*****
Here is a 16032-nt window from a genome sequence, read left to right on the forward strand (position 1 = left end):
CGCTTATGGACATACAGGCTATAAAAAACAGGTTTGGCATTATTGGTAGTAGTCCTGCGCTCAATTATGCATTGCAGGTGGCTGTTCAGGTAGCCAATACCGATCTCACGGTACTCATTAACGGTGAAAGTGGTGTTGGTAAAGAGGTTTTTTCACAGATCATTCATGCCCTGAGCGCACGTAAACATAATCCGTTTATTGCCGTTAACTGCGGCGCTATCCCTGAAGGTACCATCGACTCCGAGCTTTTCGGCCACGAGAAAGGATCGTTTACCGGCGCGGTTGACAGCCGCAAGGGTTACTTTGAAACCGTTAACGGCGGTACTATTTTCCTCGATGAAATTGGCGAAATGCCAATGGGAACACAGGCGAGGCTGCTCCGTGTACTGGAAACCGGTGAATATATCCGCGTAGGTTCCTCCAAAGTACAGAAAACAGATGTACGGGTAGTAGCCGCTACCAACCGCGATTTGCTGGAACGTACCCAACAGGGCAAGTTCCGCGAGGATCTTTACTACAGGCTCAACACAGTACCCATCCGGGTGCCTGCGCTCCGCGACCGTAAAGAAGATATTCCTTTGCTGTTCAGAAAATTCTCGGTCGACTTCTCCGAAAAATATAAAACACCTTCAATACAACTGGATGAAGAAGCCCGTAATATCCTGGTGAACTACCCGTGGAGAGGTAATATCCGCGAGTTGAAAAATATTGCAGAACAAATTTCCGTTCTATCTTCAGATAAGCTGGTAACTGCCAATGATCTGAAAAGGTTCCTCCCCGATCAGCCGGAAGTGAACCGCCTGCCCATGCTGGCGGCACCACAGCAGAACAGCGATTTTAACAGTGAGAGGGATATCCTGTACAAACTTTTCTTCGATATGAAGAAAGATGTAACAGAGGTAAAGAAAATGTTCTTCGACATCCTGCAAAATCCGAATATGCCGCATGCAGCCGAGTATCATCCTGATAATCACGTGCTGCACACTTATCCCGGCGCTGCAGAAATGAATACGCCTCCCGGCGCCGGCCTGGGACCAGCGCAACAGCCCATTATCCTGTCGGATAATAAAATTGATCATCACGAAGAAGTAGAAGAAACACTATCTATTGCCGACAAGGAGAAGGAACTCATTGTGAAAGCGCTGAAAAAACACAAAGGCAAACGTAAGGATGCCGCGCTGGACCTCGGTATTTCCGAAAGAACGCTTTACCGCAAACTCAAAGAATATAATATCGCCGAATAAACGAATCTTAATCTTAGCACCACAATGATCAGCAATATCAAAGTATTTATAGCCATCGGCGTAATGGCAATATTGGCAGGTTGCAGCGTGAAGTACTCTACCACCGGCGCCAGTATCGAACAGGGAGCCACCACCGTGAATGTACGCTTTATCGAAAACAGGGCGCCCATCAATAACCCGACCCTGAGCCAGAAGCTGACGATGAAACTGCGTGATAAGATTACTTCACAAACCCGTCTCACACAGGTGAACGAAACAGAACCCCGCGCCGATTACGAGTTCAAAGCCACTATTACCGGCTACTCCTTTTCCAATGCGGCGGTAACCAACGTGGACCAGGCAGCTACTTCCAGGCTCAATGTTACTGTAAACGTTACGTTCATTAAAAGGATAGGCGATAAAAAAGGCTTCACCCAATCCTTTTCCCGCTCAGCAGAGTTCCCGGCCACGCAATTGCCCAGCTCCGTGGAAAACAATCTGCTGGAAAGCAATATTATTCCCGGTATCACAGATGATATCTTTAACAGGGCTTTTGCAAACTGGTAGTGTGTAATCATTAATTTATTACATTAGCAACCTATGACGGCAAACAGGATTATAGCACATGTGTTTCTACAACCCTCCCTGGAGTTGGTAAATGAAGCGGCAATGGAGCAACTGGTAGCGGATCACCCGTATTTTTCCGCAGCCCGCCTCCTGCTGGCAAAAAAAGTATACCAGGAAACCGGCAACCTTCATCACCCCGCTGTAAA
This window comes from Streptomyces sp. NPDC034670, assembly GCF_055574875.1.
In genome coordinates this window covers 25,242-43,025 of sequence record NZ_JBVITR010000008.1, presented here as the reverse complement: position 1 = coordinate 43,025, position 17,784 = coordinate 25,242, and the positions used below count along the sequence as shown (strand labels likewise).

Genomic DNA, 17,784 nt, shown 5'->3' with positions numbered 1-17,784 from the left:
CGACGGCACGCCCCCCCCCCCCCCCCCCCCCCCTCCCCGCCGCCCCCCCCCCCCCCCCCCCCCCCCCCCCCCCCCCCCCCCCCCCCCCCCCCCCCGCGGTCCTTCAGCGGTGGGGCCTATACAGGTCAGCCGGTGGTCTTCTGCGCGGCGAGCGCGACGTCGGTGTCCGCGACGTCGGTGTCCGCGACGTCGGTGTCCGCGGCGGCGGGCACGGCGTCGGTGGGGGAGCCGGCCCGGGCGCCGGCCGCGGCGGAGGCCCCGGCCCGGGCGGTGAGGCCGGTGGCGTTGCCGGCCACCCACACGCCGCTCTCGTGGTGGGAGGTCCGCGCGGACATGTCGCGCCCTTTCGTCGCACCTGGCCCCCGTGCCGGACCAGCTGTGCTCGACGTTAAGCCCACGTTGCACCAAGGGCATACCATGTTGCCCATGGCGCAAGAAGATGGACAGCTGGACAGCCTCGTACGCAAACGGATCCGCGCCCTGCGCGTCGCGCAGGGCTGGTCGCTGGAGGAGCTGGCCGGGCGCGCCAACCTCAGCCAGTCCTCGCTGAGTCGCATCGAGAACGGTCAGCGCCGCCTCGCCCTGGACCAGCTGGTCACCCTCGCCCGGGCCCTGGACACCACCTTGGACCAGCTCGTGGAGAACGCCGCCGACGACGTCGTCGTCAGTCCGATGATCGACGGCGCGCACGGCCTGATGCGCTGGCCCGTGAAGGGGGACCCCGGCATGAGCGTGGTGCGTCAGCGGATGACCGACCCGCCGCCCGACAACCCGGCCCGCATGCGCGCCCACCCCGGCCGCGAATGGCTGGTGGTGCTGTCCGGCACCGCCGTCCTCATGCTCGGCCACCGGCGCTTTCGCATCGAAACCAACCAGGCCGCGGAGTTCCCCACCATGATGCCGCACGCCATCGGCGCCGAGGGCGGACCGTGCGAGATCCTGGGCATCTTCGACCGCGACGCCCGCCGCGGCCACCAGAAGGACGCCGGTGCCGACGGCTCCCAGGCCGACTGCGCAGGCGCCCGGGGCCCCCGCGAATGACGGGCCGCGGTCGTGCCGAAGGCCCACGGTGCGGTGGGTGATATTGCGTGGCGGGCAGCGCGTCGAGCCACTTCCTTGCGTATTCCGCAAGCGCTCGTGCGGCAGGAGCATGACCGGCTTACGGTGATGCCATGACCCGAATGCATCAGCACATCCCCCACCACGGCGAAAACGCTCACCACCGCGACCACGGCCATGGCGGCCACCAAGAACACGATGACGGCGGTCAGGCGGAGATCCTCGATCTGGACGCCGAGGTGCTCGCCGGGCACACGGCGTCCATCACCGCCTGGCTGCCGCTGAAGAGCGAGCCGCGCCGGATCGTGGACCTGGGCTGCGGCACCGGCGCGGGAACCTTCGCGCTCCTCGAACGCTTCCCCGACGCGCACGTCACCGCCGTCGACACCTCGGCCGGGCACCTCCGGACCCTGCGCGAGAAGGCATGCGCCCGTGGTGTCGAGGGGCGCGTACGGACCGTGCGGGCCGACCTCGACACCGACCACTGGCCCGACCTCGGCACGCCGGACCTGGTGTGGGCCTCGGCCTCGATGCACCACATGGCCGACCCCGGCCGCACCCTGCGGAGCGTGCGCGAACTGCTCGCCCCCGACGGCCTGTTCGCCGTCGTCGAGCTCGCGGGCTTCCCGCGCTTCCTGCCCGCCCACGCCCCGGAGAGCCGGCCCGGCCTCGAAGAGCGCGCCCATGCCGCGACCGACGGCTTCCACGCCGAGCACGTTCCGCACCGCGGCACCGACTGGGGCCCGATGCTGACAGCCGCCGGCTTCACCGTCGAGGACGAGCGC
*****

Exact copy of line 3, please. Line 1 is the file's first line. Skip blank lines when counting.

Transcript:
This window comes from Streptomyces sp. NPDC034670, assembly GCF_055574875.1.